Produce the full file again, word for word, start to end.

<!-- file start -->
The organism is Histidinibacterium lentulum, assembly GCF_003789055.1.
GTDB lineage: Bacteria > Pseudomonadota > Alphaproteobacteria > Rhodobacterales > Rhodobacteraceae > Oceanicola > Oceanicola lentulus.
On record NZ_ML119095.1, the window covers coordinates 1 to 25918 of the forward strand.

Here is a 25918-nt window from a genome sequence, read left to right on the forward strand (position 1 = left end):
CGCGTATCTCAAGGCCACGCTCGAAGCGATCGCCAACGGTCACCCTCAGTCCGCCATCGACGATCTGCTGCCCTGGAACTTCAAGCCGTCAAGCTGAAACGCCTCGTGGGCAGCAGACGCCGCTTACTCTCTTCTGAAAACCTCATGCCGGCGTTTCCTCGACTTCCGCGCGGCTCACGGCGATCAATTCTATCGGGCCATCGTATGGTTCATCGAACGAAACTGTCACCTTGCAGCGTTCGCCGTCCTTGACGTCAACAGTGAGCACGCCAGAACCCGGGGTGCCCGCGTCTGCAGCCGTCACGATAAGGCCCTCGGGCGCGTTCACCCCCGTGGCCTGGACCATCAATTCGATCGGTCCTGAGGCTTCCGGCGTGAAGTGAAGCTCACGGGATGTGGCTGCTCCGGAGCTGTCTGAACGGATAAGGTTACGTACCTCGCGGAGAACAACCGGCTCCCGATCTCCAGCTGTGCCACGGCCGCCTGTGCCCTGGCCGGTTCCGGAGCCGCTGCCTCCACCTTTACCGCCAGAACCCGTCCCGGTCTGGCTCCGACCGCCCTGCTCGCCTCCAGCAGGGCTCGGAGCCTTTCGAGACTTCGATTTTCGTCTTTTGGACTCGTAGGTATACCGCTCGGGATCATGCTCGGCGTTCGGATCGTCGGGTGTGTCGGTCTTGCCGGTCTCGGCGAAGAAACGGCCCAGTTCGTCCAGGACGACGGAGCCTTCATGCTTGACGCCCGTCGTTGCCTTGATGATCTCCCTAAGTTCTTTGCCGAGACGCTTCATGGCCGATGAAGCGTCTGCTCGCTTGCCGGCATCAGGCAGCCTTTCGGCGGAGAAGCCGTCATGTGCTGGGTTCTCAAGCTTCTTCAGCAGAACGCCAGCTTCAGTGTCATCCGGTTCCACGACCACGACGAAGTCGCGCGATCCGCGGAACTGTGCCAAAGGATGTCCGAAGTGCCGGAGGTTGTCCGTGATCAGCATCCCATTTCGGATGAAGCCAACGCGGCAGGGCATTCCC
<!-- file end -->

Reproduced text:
The organism is Histidinibacterium lentulum, assembly GCF_003789055.1.
GTDB lineage: Bacteria > Pseudomonadota > Alphaproteobacteria > Rhodobacterales > Rhodobacteraceae > Oceanicola > Oceanicola lentulus.
On record NZ_ML119095.1, the window covers coordinates 1 to 25918 of the forward strand.

Here is a 25918-nt window from a genome sequence, read left to right on the forward strand (position 1 = left end):
CGCGTATCTCAAGGCCACGCTCGAAGCGATCGCCAACGGTCACCCTCAGTCCGCCATCGACGATCTGCTGCCCTGGAACTTCAAGCCGTCAAGCTGAAACGCCTCGTGGGCAGCAGACGCCGCTTACTCTCTTCTGAAAACCTCATGCCGGCGTTTCCTCGACTTCCGCGCGGCTCACGGCGATCAATTCTATCGGGCCATCGTATGGTTCATCGAACGAAACTGTCACCTTGCAGCGTTCGCCGTCCTTGACGTCAACAGTGAGCACGCCAGAACCCGGGGTGCCCGCGTCTGCAGCCGTCACGATAAGGCCCTCGGGCGCGTTCACCCCCGTGGCCTGGACCATCAATTCGATCGGTCCTGAGGCTTCCGGCGTGAAGTGAAGCTCACGGGATGTGGCTGCTCCGGAGCTGTCTGAACGGATAAGGTTACGTACCTCGCGGAGAACAACCGGCTCCCGATCTCCAGCTGTGCCACGGCCGCCTGTGCCCTGGCCGGTTCCGGAGCCGCTGCCTCCACCTTTACCGCCAGAACCCGTCCCGGTCTGGCTCCGACCGCCCTGCTCGCCTCCAGCAGGGCTCGGAGCCTTTCGAGACTTCGATTTTCGTCTTTTGGACTCGTAGGTATACCGCTCGGGATCATGCTCGGCGTTCGGATCGTCGGGTGTGTCGGTCTTGCCGGTCTCGGCGAAGAAACGGCCCAGTTCGTCCAGGACGACGGAGCCTTCATGCTTGACGCCCGTCGTTGCCTTGATGATCTCCCTAAGTTCTTTGCCGAGACGCTTCATGGCCGATGAAGCGTCTGCTCGCTTGCCGGCATCAGGCAGCCTTTCGGCGGAGAAGCCGTCATGTGCTGGGTTCTCAAGCTTCTTCAGCAGAACGCCAGCTTCAGTGTCATCCGGTTCCACGACCACGACGAAGTCGCGCGATCCGCGGAACTGTGCCAAAGGATGTCCGAAGTGCCGGAGGTTGTCCGTGATCAGCATCCCATTTCGGATGAAGCCAACGCGGCAGGGCATTCCC